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Entrepreneurship Report Calls for Transformation of Education Systems to Stimulate Economic Growth During Global Crisis
- The World Economic Forum's Educating the Next Wave of Entrepreneurs reportissues a call to action to catalyse entrepreneurship globally through education
- Issued by the Forum's Global Education Initiative, the report aims to raise awareness of the importance of entrepreneurship education in unlocking entrepreneurial capabilities to meet the global challenges of the 21st century
- Decision-makers will discuss how to best advance the entrepreneurship education agenda in their region in sessions at upcoming Forum meetings in the Middle East, Africa and India
- Watch the interview with Alex Wong, Senior Director and Head of the Global Education Initiative, World Economic Forum
- Download the full report, case studies and more
The World Economic Forum's Global Education Initiative (GEI) today launched its report, Educating the Next Wave of Entrepreneurs. Building on the GEI's mission to help countries implement education systems that are sustainable, scaleable and relevant, the report provides specific recommendations for the academic, public, private and non-profit sectors to collaborate in supporting the development of entrepreneurship ecosystems, in which education is a key driver. The report highlights the importance of entrepreneurship education for developing the skills, attitudes and behaviours necessary to create jobs, generate economic growth, advance human welfare and stimulate innovation to address global challenges.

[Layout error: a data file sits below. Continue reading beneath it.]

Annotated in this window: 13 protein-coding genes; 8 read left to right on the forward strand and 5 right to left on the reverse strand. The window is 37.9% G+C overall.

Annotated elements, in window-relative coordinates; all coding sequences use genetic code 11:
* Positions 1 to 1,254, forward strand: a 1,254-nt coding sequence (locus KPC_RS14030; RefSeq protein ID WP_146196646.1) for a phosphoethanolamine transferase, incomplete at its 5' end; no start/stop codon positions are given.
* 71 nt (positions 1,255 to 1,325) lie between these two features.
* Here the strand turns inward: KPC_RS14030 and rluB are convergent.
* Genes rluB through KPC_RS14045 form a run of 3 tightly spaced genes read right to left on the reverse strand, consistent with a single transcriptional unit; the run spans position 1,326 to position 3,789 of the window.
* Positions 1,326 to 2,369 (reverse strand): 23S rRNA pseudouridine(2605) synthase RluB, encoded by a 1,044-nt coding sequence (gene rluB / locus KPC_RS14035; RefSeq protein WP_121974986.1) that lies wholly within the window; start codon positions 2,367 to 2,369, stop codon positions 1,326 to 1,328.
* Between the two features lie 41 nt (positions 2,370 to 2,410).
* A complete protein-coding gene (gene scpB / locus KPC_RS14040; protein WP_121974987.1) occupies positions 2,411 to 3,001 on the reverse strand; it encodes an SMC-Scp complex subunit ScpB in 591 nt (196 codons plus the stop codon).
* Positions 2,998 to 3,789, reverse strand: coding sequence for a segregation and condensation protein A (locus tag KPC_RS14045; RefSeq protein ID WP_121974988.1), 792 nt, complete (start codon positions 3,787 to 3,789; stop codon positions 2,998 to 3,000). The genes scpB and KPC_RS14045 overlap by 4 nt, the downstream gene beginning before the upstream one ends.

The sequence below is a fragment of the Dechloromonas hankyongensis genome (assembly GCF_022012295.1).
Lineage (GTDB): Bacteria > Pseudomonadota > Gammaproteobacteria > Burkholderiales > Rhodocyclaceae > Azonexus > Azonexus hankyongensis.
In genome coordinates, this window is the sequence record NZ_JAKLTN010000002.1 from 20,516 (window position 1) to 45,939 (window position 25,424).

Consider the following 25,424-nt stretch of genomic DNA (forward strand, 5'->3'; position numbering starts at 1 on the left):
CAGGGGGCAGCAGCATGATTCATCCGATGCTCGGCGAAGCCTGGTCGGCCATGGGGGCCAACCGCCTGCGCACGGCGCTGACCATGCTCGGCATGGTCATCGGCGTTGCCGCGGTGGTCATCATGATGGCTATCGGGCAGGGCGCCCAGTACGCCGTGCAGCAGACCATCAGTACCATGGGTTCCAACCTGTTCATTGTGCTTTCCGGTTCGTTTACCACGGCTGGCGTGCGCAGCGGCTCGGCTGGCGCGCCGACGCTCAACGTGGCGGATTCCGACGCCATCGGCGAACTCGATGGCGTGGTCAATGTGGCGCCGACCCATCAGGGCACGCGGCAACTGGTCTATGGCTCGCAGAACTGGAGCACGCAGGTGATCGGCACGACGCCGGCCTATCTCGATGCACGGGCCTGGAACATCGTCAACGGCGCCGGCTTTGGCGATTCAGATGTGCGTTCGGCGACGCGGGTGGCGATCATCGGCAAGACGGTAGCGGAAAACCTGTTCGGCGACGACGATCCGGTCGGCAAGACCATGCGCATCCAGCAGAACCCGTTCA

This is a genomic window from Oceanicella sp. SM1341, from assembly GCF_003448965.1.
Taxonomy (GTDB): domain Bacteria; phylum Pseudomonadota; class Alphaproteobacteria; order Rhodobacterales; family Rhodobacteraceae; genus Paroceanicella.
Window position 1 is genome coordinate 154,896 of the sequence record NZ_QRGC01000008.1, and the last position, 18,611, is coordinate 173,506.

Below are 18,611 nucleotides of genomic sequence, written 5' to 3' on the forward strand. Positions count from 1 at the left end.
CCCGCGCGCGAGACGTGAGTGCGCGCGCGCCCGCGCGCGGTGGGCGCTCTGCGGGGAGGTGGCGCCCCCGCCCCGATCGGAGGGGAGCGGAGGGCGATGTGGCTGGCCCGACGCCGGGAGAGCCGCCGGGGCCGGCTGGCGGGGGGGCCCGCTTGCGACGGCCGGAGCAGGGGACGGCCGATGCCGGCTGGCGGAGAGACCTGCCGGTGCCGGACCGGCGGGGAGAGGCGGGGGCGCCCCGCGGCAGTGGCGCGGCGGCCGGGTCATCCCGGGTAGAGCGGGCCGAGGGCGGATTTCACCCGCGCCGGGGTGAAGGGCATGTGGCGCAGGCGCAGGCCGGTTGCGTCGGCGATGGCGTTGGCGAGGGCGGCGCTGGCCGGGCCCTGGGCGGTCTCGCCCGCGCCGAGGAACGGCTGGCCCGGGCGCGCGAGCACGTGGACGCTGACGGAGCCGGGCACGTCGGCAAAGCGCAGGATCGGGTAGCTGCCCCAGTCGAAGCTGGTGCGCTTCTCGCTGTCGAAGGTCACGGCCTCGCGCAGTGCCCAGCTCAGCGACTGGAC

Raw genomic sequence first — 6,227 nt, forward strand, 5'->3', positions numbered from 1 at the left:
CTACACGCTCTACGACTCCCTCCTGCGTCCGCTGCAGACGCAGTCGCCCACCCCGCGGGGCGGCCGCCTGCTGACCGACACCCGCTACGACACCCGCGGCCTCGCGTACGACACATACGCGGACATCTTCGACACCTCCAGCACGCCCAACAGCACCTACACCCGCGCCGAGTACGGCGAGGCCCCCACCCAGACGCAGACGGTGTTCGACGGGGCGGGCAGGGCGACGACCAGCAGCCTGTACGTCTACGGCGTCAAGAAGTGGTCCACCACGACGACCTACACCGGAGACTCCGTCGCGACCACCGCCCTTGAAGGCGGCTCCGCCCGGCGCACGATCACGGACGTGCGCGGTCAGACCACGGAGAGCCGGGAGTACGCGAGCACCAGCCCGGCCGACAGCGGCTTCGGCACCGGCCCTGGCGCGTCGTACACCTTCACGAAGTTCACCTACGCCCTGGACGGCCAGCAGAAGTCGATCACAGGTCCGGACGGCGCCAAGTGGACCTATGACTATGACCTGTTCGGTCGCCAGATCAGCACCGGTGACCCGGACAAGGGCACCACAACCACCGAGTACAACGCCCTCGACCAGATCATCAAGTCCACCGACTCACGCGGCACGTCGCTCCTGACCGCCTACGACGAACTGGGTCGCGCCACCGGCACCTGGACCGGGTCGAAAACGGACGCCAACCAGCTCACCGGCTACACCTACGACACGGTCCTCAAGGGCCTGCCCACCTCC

With over US$ 100 million in resources mobilized and over 1.8 million students and teachers impacted to date in our country initiatives, the GEI has demonstrated the power of collaboration and partnerships. In today's critical economic times, we hope that the release of this report will catalyse further action to create the entrepreneurial ecosystems necessary to drive the next wave of innovation and growth," said Alex Wong, Senior Director and Head of the Global Education Initiative at the World Economic Forum.